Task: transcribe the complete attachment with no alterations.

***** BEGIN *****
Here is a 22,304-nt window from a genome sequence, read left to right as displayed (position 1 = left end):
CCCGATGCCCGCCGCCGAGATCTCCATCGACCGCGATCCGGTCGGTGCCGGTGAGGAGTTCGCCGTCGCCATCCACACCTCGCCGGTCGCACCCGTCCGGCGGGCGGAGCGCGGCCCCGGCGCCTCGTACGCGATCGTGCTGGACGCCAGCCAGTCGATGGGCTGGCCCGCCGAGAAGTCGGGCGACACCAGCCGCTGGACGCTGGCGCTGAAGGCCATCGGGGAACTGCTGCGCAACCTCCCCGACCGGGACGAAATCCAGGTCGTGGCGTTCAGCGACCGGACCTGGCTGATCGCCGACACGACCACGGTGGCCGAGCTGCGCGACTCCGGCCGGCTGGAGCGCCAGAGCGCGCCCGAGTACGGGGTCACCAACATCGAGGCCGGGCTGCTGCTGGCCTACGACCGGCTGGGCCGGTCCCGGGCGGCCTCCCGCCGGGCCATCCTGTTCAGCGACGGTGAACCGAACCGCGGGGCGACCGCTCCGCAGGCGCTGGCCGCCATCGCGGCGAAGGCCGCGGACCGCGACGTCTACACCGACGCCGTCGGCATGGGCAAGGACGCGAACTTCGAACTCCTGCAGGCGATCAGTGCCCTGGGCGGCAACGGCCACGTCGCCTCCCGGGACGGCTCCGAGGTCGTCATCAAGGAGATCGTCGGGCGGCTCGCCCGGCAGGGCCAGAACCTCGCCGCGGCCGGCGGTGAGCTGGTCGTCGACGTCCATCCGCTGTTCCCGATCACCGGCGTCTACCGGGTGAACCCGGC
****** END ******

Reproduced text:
Here is a 22,304-nt window from a genome sequence, read left to right as displayed (position 1 = left end):
CCCGATGCCCGCCGCCGAGATCTCCATCGACCGCGATCCGGTCGGTGCCGGTGAGGAGTTCGCCGTCGCCATCCACACCTCGCCGGTCGCACCCGTCCGGCGGGCGGAGCGCGGCCCCGGCGCCTCGTACGCGATCGTGCTGGACGCCAGCCAGTCGATGGGCTGGCCCGCCGAGAAGTCGGGCGACACCAGCCGCTGGACGCTGGCGCTGAAGGCCATCGGGGAACTGCTGCGCAACCTCCCCGACCGGGACGAAATCCAGGTCGTGGCGTTCAGCGACCGGACCTGGCTGATCGCCGACACGACCACGGTGGCCGAGCTGCGCGACTCCGGCCGGCTGGAGCGCCAGAGCGCGCCCGAGTACGGGGTCACCAACATCGAGGCCGGGCTGCTGCTGGCCTACGACCGGCTGGGCCGGTCCCGGGCGGCCTCCCGCCGGGCCATCCTGTTCAGCGACGGTGAACCGAACCGCGGGGCGACCGCTCCGCAGGCGCTGGCCGCCATCGCGGCGAAGGCCGCGGACCGCGACGTCTACACCGACGCCGTCGGCATGGGCAAGGACGCGAACTTCGAACTCCTGCAGGCGATCAGTGCCCTGGGCGGCAACGGCCACGTCGCCTCCCGGGACGGCTCCGAGGTCGTCATCAAGGAGATCGTCGGGCGGCTCGCCCGGCAGGGCCAGAACCTCGCCGCGGCCGGCGGTGAGCTGGTCGTCGACGTCCATCCGCTGTTCCCGATCACCGGCGTCTACCGGGTGAACCCGGC